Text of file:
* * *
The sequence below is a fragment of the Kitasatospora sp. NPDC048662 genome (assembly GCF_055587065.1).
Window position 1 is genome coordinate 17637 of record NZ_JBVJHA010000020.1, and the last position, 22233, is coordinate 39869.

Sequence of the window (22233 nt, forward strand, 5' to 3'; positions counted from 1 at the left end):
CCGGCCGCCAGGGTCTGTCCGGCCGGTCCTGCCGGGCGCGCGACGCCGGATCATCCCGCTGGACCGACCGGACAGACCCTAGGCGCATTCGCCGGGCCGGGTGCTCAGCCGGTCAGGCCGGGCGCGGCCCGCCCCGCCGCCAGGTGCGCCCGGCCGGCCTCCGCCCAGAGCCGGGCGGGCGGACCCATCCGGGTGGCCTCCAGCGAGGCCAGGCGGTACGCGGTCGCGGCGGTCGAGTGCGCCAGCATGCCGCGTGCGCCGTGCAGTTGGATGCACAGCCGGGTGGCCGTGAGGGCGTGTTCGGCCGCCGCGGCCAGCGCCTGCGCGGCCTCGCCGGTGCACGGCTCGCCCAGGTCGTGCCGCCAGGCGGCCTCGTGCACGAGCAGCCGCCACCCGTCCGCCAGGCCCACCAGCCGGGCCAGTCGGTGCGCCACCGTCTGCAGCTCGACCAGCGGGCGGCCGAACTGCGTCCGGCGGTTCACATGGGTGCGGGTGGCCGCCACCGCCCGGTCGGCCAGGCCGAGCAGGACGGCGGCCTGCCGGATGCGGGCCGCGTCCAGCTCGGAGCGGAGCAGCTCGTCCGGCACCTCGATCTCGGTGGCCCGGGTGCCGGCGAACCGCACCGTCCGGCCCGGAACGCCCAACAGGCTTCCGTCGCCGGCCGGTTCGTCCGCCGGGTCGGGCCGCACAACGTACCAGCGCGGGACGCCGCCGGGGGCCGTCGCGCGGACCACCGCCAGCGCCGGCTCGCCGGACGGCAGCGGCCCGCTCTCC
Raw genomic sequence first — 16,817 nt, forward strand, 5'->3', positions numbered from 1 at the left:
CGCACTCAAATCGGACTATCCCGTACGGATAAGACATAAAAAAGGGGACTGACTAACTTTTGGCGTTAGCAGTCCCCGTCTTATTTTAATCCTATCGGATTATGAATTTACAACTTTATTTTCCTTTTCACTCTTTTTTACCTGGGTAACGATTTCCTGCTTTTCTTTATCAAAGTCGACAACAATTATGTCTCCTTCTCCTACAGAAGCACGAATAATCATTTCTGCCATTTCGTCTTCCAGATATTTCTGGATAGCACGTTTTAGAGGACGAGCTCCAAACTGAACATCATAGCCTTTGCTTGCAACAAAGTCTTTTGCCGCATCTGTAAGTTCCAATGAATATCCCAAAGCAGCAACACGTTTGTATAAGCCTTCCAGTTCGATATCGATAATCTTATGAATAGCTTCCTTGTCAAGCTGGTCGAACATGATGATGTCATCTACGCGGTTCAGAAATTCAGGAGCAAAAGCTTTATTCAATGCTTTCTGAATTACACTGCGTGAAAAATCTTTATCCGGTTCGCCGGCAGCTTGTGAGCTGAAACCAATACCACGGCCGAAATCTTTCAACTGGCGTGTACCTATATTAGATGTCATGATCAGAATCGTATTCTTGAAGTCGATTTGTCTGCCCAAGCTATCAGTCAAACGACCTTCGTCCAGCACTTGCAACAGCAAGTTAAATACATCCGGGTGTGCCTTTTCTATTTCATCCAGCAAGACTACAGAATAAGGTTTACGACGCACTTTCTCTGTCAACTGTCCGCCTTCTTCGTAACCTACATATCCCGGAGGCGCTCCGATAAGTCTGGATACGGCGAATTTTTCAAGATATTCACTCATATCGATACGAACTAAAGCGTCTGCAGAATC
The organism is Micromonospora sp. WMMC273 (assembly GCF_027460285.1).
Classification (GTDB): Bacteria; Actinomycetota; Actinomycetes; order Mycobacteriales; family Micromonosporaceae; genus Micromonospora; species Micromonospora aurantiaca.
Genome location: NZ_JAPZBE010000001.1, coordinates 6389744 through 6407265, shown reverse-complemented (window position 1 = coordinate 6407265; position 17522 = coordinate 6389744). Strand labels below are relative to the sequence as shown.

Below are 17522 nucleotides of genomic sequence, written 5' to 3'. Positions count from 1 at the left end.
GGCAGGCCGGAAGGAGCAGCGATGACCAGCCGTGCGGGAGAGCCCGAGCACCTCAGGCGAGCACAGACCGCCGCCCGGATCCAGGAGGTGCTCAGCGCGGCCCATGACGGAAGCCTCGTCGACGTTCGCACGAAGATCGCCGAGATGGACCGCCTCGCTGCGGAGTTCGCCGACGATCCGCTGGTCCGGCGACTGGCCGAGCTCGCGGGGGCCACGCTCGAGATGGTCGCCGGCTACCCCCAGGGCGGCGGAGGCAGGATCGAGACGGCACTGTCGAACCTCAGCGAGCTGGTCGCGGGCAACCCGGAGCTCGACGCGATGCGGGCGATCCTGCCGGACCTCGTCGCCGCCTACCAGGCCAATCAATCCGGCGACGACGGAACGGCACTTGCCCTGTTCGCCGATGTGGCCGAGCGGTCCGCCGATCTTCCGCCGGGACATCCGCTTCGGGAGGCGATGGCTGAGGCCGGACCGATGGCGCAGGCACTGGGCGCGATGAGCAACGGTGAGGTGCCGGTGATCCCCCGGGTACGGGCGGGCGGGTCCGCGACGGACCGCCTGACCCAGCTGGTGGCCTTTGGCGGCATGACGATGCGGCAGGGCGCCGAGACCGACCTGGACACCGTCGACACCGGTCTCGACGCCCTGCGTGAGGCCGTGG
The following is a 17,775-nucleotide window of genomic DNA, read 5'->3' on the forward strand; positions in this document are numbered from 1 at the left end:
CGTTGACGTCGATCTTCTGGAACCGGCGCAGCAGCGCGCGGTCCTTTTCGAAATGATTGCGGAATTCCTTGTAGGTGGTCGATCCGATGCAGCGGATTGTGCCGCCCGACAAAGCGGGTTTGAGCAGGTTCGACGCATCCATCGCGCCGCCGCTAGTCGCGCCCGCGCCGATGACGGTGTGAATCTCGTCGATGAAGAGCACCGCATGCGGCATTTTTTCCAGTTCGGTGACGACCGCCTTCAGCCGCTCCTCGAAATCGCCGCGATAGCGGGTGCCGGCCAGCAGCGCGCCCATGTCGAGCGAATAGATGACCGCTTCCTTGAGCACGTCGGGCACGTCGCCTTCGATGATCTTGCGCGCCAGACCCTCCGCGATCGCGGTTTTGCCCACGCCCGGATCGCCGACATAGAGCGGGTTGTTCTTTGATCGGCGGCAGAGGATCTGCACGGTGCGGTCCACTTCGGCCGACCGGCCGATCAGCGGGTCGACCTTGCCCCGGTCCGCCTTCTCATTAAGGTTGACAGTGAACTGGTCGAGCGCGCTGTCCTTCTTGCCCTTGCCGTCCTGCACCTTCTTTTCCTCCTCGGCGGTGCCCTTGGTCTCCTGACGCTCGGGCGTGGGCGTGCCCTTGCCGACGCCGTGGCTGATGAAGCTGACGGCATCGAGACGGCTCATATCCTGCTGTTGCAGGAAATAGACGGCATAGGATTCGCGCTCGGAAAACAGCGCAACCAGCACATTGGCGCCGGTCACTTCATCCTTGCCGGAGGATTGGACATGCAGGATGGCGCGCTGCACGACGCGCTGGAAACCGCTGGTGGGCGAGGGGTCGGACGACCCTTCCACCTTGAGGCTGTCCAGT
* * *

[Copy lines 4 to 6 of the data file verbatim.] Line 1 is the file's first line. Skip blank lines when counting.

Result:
CCGGCCGCCAGGGTCTGTCCGGCCGGTCCTGCCGGGCGCGCGACGCCGGATCATCCCGCTGGACCGACCGGACAGACCCTAGGCGCATTCGCCGGGCCGGGTGCTCAGCCGGTCAGGCCGGGCGCGGCCCGCCCCGCCGCCAGGTGCGCCCGGCCGGCCTCCGCCCAGAGCCGGGCGGGCGGACCCATCCGGGTGGCCTCCAGCGAGGCCAGGCGGTACGCGGTCGCGGCGGTCGAGTGCGCCAGCATGCCGCGTGCGCCGTGCAGTTGGATGCACAGCCGGGTGGCCGTGAGGGCGTGTTCGGCCGCCGCGGCCAGCGCCTGCGCGGCCTCGCCGGTGCACGGCTCGCCCAGGTCGTGCCGCCAGGCGGCCTCGTGCACGAGCAGCCGCCACCCGTCCGCCAGGCCCACCAGCCGGGCCAGTCGGTGCGCCACCGTCTGCAGCTCGACCAGCGGGCGGCCGAACTGCGTCCGGCGGTTCACATGGGTGCGGGTGGCCGCCACCGCCCGGTCGGCCAGGCCGAGCAGGACGGCGGCCTGCCGGATGCGGGCCGCGTCCAGCTCGGAGCGGAGCAGCTCGTCCGGCACCTCGATCTCGGTGGCCCGGGTGCCGGCGAACCGCACCGTCCGGCCCGGAACGCCCAACAGGCTTCCGTCGCCGGCCGGTTCGTCCGCCGGGTCGGGCCGCACAACGTACCAGCGCGGGACGCCGCCGGGGGCCGTCGCGCGGACCACCGCCAGCGCCGGCTCGCCGGACGGCAGCGGCCCGCTCTCC
Raw genomic sequence first — 16,817 nt, forward strand, 5'->3', positions numbered from 1 at the left:
CGCACTCAAATCGGACTATCCCGTACGGATAAGACATAAAAAAGGGGACTGACTAACTTTTGGCGTTAGCAGTCCCCGTCTTATTTTAATCCTATCGGATTATGAATTTACAACTTTATTTTCCTTTTCACTCTTTTTTACCTGGGTAACGATTTCCTGCTTTTCTTTATCAAAGTCGACAACAATTATGTCTCCTTCTCCTACAGAAGCACGAATAATCATTTCTGCCATTTCGTCTTCCAGATATTTCTGGATAGCACGTTTTAGAGGACGAGCTCCAAACTGAACATCATAGCCTTTGCTTGCAACAAAGTCTTTTGCCGCATCTGTAAGTTCCAATGAATATCCCAAAGCAGCAACACGTTTGTATAAGCCTTCCAGTTCGATATCGATAATCTTATGAATAGCTTCCTTGTCAAGCTGGTCGAACATGATGATGTCATCTACGCGGTTCAGAAATTCAGGAGCAAAAGCTTTATTCAATGCTTTCTGAATTACACTGCGTGAAAAATCTTTATCCGGTTCGCCGGCAGCTTGTGAGCTGAAACCAATACCACGGCCGAAATCTTTCAACTGGCGTGTACCTATATTAGATGTCATGATCAGAATCGTATTCTTGAAGTCGATTTGTCTGCCCAAGCTATCAGTCAAACGACCTTCGTCCAGCACTTGCAACAGCAAGTTAAATACATCCGGGTGTGCCTTTTCTATTTCATCCAGCAAGACTACAGAATAAGGTTTACGACGCACTTTCTCTGTCAACTGTCCGCCTTCTTCGTAACCTACATATCCCGGAGGCGCTCCGATAAGTCTGGATACGGCGAATTTTTCAAGATATTCACTCATATCGATACGAACTAAAGCGTCTGCAGAATC